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Supplementation with red palm oil increases β-carotene and vitamin A blood levels in patients with cystic fibrosis.

Sommerburg O, De Spirt S, Mattern A, Joachim C, Langhans CD, Nesaretnam K, Siems W, Stahl W, Mall MA - Mediators Inflamm. (2015)

Bottom Line: The aim of this study was to investigate the effect of daily intake of red palm oil (RPO) containing high amounts of β-carotene on the antioxidant levels in CF patients.Plasma β-carotene, retinol, and α-carotene of these patients increased, but plasma concentrations of other carotenoids and α-tocopherol as well as concentrations of β-carotene, lycopene, α-tocopherol, and vitamin C in BMC remained unchanged.Since RPO on a daily basis did not show negative side effects the data suggest that RPO may be used to elevate plasma β-carotene in CF.

View Article: PubMed Central - PubMed

Affiliation: Division of Pediatric Pulmonology & Allergy and Cystic Fibrosis Centre, Department of Pediatrics III, Children's Hospital, University of Heidelberg, Im Neuenheimer Feld 430, 69120 Heidelberg, Germany ; Translational Lung Research Centre Heidelberg (TLRC), Member of the German Centre for Lung Research (DZL), Im Neuenheimer Feld 350, 69120 Heidelberg, Germany.

ABSTRACT
Patients with cystic fibrosis (CF) show decreased plasma concentrations of antioxidants due to malabsorption of lipid soluble vitamins and consumption by chronic pulmonary inflammation. β-Carotene is a major source of retinol and therefore is of particular significance in CF. The aim of this study was to investigate the effect of daily intake of red palm oil (RPO) containing high amounts of β-carotene on the antioxidant levels in CF patients. Sixteen subjects were recruited and instructed to enrich their food with 2 to 3 tablespoons of RPO (~1.5 mg of β-carotene) daily over 8 weeks. Carotenoids, retinol, and α-tocopherol were measured in plasma at baseline and after intervention. In addition β-carotene, lycopene, α-tocopherol, and vitamin C were measured in buccal mucosa cells (BMC) to determine the influence of RPO on antioxidant tissue levels. Eleven subjects completed the study properly. Plasma β-carotene, retinol, and α-carotene of these patients increased, but plasma concentrations of other carotenoids and α-tocopherol as well as concentrations of β-carotene, lycopene, α-tocopherol, and vitamin C in BMC remained unchanged. Since RPO on a daily basis did not show negative side effects the data suggest that RPO may be used to elevate plasma β-carotene in CF.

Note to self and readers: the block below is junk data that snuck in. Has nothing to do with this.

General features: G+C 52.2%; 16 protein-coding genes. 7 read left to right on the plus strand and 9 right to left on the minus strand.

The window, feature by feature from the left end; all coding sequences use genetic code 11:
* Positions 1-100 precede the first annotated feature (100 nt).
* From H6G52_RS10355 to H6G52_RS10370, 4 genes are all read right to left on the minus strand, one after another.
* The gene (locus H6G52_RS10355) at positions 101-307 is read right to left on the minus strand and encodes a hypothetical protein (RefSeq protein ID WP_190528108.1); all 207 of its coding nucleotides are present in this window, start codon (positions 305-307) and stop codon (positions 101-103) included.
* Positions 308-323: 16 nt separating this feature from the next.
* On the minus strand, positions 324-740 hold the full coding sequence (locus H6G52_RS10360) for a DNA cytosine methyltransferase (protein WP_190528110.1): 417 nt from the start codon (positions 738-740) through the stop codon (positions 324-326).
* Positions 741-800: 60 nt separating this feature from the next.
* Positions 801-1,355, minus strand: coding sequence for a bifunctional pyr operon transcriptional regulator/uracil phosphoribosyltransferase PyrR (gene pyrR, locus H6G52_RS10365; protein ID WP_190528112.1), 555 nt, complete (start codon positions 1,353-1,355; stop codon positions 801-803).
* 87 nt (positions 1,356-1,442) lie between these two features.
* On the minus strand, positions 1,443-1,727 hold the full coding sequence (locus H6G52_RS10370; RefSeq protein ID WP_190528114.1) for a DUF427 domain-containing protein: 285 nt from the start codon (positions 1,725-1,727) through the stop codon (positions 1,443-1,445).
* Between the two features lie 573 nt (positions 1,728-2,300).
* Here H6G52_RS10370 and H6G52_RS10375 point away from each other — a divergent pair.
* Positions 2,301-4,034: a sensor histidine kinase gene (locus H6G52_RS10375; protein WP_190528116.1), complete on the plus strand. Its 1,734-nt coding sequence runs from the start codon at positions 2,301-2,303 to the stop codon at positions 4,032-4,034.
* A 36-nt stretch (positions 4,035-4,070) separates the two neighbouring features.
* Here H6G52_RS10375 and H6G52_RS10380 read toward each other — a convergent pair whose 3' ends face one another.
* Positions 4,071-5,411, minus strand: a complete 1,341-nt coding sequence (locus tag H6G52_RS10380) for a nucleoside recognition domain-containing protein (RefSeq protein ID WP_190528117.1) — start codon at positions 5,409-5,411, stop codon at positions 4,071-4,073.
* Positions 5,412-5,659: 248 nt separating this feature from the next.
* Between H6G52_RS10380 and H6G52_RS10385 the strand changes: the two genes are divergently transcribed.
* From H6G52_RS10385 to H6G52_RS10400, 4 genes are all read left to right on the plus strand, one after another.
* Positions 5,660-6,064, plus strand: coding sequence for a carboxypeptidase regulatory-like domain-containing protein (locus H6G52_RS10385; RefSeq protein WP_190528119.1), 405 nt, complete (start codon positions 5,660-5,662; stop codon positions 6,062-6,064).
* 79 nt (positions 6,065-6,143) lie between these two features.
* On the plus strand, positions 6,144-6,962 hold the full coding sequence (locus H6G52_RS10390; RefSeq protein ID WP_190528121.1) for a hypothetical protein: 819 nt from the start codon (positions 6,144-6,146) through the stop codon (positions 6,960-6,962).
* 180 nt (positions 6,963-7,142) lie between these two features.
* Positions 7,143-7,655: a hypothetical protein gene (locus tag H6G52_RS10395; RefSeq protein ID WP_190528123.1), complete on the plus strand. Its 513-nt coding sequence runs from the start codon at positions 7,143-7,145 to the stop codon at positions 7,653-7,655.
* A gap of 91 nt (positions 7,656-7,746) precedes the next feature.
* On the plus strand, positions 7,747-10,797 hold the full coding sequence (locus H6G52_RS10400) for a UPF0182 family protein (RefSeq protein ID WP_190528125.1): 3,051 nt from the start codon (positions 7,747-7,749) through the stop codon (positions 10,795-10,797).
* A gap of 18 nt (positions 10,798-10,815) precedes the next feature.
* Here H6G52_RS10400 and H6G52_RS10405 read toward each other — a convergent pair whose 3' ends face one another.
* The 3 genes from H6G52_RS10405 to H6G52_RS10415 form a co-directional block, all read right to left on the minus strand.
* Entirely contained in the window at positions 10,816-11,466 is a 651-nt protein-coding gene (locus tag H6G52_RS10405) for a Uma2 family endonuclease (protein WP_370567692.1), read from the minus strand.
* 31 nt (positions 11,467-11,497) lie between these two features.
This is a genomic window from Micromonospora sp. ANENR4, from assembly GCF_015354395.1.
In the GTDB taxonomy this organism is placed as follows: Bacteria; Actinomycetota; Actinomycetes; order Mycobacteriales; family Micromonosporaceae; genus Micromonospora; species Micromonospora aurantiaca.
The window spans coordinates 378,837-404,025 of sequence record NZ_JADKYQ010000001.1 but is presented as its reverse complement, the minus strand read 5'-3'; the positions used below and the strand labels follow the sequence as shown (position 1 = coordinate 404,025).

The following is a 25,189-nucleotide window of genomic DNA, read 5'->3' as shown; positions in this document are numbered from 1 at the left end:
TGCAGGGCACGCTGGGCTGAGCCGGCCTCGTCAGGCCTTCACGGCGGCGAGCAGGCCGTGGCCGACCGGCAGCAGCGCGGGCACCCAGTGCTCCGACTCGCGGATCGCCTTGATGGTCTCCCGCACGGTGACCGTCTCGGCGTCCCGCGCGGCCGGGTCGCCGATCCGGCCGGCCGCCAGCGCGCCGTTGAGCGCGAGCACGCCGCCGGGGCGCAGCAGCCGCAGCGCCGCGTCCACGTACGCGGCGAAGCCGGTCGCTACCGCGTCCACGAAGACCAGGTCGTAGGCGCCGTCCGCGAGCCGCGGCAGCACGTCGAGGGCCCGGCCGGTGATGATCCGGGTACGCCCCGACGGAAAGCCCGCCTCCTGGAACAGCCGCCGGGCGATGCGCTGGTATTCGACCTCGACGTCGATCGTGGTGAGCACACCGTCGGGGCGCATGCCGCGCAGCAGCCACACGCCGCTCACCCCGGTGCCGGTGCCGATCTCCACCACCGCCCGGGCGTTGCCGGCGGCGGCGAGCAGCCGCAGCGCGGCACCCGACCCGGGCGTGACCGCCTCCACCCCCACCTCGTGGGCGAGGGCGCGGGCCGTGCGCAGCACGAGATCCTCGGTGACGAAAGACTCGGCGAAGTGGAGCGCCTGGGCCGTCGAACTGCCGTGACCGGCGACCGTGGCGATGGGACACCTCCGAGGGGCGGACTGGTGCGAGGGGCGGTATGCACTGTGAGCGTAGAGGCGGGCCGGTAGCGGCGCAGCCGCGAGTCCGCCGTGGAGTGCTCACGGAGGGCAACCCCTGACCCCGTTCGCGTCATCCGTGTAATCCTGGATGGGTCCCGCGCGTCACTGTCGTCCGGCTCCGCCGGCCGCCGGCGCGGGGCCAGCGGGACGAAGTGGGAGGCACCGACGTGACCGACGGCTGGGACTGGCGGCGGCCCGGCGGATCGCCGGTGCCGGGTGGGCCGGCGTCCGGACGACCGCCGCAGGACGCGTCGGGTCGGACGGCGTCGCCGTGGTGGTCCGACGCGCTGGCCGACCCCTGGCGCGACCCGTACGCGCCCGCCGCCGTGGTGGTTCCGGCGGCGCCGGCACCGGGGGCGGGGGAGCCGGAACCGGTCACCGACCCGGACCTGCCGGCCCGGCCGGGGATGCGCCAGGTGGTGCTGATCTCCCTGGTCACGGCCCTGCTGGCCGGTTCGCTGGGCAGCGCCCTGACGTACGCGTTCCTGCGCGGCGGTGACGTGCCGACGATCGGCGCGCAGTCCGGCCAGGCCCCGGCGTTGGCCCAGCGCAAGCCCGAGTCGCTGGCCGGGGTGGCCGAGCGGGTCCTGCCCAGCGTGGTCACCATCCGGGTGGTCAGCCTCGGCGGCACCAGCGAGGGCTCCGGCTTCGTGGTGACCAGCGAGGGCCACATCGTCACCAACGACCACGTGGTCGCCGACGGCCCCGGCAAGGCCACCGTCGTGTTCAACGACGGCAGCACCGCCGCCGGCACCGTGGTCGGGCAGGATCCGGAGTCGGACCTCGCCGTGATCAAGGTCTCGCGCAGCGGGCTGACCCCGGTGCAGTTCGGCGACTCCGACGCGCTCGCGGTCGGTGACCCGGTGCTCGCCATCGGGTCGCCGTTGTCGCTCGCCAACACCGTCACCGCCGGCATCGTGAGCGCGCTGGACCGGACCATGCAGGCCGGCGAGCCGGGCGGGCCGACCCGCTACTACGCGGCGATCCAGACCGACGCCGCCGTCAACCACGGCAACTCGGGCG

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Related in: MedlinePlus

Change of plasma concentration of β-carotene and α-carotene in the blood of CF patients after eight weeks of supplementation with red palm oil. Values are given in μmol/L. Concentrations of both β-carotene and α-carotene were significantly increased (day 56) compared with baseline (day 0) (*P < 0.002, **P < 0.001).
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fig1: Change of plasma concentration of β-carotene and α-carotene in the blood of CF patients after eight weeks of supplementation with red palm oil. Values are given in μmol/L. Concentrations of both β-carotene and α-carotene were significantly increased (day 56) compared with baseline (day 0) (*P < 0.002, **P < 0.001).

Mentions: At baseline, plasma carotenoid concentrations of all 11 CF patients were measured in a low range. The data are in agreement with previous reports that showed decreased carotenoid plasma concentrations in patients with CF when compared to healthy controls [7, 13, 28]. CF patients are at risk of developing a low status of plasma carotenoids due to PI and consecutive malabsorption of lipid soluble micronutrients as well as increased antioxidant need due to chronic inflammation and chronic lung infection. A few previous studies demonstrated beneficial effects of β-carotene supplementation in CF patients [15–17]. Patients supplemented with β-carotene (1 mg/kg body weight over 24 weeks) showed decreased markers of oxidative stress and less pulmonary exacerbations compared to patients taking placebo [16]. These positive effects may be related to the antioxidant function of β-carotene as well as to its function as provitamin A. In third-world countries β-carotene is known to be a very important source of retinol. For that reason, a number of β-carotene supplementation studies were carried out in developing countries in Africa and Southeast Asia. One approach to supplement β-carotene safely in children and pregnant women was done by using RPO. In these studies it was shown that consumption of RPO enriched food led to increased plasma retinol levels [20, 21, 29]. In our pilot study, RPO was used for the first time to supplement β-carotene in CF patients. We show that using RPO in food over eight weeks led to increased plasma concentrations of β-carotene in all but one of our 11 CF patients (Figure 1). Further, α-carotene was increased in all 11 CF patients after RPO supplementation (Figure 1). The changes of β-carotene and α-carotene from baseline were statistically significant (P < 0.002 and P < 0.001, resp.). Notably, previous supplementation studies in CF patients used β-carotene doses of 1 mg/kg body weight to raise plasma β-carotene levels [15–17]. It is therefore noteworthy that we obtained an increase in plasma β-carotene and retinol levels with an RPO supplementation regimen corresponding to β-carotene doses as little as ~1.5 mg total per day (range of 0.02 to 0.05 mg/kg body weight in our patients). These results suggest that RPO may represent an ideal source for β-carotene for CF patients with PI.